Static load capacity is an important factor in linear bearing selection. While dynamic load capacity is used to calculate bearing life, static load capacity indicates how much load the bearing can withstand before permanent damage occurs to the balls and/or the raceways. Even when they’re not moving, linear guides often experience a combination of both forces and moments, all of which contribute to the combined static load that the bearing sees.
The combined static load (sometimes referred to as the equivalent static load) takes into account the various types of loading that a bearing is subjected to at standstill.
A linear guide rail with one bearing can experience forces in both the Y and Z directions, and moments can occur about any of the three axes: X, Y, and Z. This means that there can be as many as five different components to the static loading.
However, most applications use more than one linear bearing on a rail, and demanding applications typically use two rails with one, two, or sometimes three or more bearings per rail. The benefit of multiple bearings per rail, and multiple rails used in parallel, is that moment loads are resolved into forces. Because linear bearings generally have higher load capacities than moment capacities, using multiple bearings to counteract moment loads will typically yield increased bearing life.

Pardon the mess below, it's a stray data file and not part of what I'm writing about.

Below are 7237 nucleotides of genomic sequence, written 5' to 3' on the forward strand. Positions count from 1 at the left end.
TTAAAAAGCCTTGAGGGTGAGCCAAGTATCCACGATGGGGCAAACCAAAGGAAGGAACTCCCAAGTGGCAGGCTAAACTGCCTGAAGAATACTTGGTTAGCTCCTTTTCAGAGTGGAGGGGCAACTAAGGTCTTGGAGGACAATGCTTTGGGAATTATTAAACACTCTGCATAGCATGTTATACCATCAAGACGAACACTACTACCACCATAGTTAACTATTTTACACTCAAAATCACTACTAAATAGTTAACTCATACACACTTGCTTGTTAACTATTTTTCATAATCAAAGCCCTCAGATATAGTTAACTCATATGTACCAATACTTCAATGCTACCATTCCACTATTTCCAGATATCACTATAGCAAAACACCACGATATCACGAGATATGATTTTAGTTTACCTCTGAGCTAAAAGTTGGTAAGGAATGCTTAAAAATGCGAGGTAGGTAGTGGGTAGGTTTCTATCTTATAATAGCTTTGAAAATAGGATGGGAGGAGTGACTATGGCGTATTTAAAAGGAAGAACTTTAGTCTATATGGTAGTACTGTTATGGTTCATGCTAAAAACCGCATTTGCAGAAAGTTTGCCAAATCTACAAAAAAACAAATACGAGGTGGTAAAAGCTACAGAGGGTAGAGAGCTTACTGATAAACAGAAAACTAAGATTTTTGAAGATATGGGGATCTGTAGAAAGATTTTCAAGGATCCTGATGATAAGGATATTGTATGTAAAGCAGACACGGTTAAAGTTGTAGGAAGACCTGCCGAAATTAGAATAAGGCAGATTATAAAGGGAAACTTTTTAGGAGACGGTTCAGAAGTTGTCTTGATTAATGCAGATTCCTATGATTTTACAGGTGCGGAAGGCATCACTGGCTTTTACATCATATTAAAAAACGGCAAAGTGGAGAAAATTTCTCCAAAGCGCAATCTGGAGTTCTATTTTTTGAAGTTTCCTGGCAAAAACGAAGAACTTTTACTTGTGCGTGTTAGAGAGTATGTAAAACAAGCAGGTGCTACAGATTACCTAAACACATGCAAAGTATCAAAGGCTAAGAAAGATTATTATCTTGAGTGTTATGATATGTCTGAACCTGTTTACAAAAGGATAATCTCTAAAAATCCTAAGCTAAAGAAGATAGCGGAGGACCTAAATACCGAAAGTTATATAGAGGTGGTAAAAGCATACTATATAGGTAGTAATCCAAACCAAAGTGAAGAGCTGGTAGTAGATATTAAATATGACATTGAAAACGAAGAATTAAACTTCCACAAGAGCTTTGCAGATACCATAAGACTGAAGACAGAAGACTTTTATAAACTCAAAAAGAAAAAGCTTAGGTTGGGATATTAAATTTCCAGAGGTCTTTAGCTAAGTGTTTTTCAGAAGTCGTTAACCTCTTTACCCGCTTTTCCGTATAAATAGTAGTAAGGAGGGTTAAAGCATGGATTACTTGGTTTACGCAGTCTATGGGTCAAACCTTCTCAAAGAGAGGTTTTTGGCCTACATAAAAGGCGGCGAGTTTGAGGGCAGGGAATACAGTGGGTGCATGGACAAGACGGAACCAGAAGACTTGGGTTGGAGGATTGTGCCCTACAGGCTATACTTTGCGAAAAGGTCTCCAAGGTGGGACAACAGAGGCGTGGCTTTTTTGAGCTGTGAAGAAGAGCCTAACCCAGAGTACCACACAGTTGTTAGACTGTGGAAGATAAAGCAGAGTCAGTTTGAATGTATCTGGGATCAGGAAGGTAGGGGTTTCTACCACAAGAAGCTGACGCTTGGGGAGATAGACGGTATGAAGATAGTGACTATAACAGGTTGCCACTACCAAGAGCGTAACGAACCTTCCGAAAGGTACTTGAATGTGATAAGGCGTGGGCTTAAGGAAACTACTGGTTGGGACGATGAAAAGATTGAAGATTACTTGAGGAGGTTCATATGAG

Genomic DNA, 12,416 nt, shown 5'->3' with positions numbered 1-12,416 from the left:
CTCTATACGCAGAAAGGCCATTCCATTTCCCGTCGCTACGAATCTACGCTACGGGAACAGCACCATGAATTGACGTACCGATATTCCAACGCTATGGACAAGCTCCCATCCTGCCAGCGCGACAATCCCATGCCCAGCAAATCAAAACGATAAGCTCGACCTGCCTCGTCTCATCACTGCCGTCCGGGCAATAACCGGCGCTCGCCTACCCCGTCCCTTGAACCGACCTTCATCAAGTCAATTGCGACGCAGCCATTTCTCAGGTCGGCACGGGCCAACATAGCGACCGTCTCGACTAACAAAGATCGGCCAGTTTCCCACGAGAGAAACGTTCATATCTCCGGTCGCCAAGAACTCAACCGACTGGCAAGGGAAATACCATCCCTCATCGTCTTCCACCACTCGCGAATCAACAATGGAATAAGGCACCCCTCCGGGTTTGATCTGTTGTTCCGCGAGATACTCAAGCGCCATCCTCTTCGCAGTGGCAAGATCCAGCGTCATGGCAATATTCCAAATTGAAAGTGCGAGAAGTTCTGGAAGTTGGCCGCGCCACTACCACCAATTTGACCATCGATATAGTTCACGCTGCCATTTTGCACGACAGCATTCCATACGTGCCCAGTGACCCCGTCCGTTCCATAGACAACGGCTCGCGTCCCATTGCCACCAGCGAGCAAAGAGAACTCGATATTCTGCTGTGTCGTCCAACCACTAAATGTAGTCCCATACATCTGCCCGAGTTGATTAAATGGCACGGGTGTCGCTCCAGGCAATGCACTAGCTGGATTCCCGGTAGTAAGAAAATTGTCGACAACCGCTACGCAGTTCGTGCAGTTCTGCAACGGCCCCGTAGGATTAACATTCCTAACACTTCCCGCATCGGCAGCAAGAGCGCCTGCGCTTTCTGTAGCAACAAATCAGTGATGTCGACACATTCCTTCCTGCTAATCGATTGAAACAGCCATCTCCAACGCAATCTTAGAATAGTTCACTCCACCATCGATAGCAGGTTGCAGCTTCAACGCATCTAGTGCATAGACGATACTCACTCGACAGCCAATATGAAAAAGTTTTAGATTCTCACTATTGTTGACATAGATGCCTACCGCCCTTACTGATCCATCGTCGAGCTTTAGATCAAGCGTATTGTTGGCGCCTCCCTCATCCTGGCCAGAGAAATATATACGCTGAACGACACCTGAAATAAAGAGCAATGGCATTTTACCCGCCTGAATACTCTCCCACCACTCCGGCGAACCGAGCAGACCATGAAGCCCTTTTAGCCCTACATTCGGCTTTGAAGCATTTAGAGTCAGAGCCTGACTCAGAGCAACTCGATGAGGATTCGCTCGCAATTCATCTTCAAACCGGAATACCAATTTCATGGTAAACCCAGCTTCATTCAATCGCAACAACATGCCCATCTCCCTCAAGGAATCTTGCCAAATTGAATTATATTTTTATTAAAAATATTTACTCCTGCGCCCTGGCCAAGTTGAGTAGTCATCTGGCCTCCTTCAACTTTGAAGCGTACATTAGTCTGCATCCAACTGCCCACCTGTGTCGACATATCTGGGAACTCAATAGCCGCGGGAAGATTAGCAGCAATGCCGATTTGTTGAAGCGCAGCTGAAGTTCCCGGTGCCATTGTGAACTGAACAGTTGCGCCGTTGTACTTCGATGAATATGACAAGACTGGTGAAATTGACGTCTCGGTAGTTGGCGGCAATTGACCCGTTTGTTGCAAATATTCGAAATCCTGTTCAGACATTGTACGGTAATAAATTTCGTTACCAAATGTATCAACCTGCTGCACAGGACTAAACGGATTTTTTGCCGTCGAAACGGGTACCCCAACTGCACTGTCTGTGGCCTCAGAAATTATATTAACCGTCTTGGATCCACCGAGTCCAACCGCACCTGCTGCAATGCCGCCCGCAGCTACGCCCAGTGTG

For one rail with one bearing:
For one rail with two bearings:
For two rails with two bearings:
For two rails with four bearings:
Fcomb = combined static load
Fy, Fz = external forces in Y (lateral) and Z (vertical) directions
Mx, My, Mz = external moments about the X (roll), Y (pitch), and Z (yaw) axes
C0 = static load rating
Mt0 = static roll moment rating (moment about the X axis)
ML0 = static pitch and yaw moment rating (moment about Y and Z axes)
For many linear bearings, the moment ratings about the Y (pitch) and Z (yaw) axes are equal and are denoted as ML0.
Once the combined static load has been calculated, it can be used to determine the static load safety factor. The static load safety factor is calculated by dividing the basic static load rating (C0) by the static equivalent load of the most heavily loaded bearing. The recommended safety factor is given by the manufacturer, based on the type of loading and the usage conditions—low, moderate, or high impact loads and vibrations. It often ranges from 1 to 8, and is used to ensure that the bearing never experiences a load that will cause permanent plastic deformation of the balls or raceways.
Application Note: Preload creates an internal force on the bearing. This internal force is counteracted as an external load is applied. For most linear bearings, when the applied load is equal to or greater than 2.8 times the preload force, preload can be disregarded in bearing life and static loading calculations.
For example, if a bearing has a dynamic load capacity of 25,000 N and a preload of 2%, an external load of 1,400 N (25,000 * 0.02 * 2.8) or greater will be sufficient to overcome the internal preload force.
Feature image credit: PILETEST